Honeysuckle has an affinity for the lungs, stomach and large intestine with the stem also having an affinity for the limbs and joints of the body.

Honeysuckle is most often known for her medicinal use in treating colds and the flu, especially when there is a lot of heat and moistness involved. Respiratory conditions with fever, lots of phlegm are Honeysuckle’s calling card. This is because Honeysuckle is antiviral, antibacterial, diaphoretic, expectorant, febrifuge and astringent. She combines these actions to help wipe out illness quickly. In China, Honeysuckle is used extensively for treating pneumonia, influenza, colds and asthma.

As an antimicrobial, Honeysuckle can be useful to help treat salmonella, staphylococcus and streptococcus as well as urinary tract infections, ulcers and acute hepatitis. Honeysuckle helps to flush toxins from the body with her depurative actions.

Her pleasant taste makes her an easy medicine to swallow, making her a favorite for kids everywhere. She is also very gentle for kids but also tough enough to work on big illnesses without batting a stamen. In fact, she is often used in Traditional Chinese Medicine (flowers, leaves and stems) for the treatment of lung and breast cancer.

Honeysuckle is often combined with Forsythia for inflammatory issues and cancer or Elderflower for fevers, influenza and respiratory infections.

As a refrigerant, Honeysuckle is a great cooling herb, making her a perfect sipping tea for summertime when you’re overheated. You’ll find the taste to be pleasant and mild.


Katherine Weber-Turcotte uses the flower essence for helping to gain perspective on the past. Edward Bach, the person who made flower essences popular, states that a person in a negative Honeysuckle state is physically in the present but mentally stuck in the past.

As a nervine, Honeysuckle is relaxing to the nervous system. Herbalist Emily Allen CH & LMT of Gypsy Garden Herbs has found it to be effective for a client suffering from homesickness (being lost in the past), panic attacks and anxiety, combining both leaves and flowers in her elixir.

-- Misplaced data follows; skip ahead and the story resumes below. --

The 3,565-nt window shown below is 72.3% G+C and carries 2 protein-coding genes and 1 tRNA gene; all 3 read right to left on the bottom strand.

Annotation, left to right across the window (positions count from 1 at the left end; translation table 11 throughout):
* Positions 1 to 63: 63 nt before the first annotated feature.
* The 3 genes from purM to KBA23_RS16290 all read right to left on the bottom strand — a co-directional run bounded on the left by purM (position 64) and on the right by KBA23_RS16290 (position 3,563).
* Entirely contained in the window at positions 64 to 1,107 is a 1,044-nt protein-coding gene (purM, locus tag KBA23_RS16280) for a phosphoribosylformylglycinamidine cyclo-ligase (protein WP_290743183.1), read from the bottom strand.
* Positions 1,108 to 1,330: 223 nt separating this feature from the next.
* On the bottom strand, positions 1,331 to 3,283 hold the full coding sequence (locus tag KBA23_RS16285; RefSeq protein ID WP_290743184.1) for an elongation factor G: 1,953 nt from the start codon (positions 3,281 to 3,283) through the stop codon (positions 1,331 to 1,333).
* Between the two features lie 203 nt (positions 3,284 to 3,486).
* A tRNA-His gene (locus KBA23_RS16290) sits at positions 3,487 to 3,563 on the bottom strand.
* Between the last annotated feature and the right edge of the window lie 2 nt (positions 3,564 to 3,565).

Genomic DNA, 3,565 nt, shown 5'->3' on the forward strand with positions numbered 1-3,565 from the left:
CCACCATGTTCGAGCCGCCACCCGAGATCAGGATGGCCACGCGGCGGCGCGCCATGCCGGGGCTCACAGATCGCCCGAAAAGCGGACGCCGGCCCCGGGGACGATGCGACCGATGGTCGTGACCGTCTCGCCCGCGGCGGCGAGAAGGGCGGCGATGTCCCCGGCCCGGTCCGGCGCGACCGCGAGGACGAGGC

Over and over I see Honeysuckle working similarly to Elderflower in her actions. She is not only wonderful for feverish conditions but also for soothing and healing skin afflictions such as psoriasis, eczema and acne. In fact, Honeysuckle works wonders for all types of skin afflictions, including rashes, poison ivy and oak, abscesses, swelling (especially where heat is involved), wounds and boils. Honeysuckle poultices sooth burns, helping to draw out the heat while using her vulnerary action to help heal.

The Native Americans traditionally used Honeysuckle flowers, leaves, bark and roots. Though the root is not commonly used today (probably because of the difficulty in digging the plant combined with the abundance of plant material above the ground), the root was used often as a tea to be a cure for senility, lung problems, worms in pregnant women, and urinary problems.

While I do not recommend anyone plant Honeysuckle in their garden (unless it is a native species), I do recommend harvesting the plant as much as possible in the wild to use her benefits. The leaves and flowers can be used in large quantities for some many ailments, they should be a part of every herbalist’s (and budding herbalist’s) apothecary.


Honeysuckle Infused honey is one of my favorite Honeysuckle remedies. Here is my recipe for it. This honey is good for soothing burning, sore throats and moist, hot coughs.

You will need:

Fresh Honeysuckle flowers
Raw honey
Jar with lid
Butter knife or chopstick

Fill your jar loosely with flowers. Fill with honey and stir with the knife or chopstick. Add more honey and stir again. Repeat until the jar is full.

After 2 – 3 weeks, your honey is ready to use. Add a spoonful to tea or hot lemonade or eat as is for easing sore throats and coughs.

This is an excerpt from the Herbal Roots zine ebook, titled “Heady Honeysuckle“.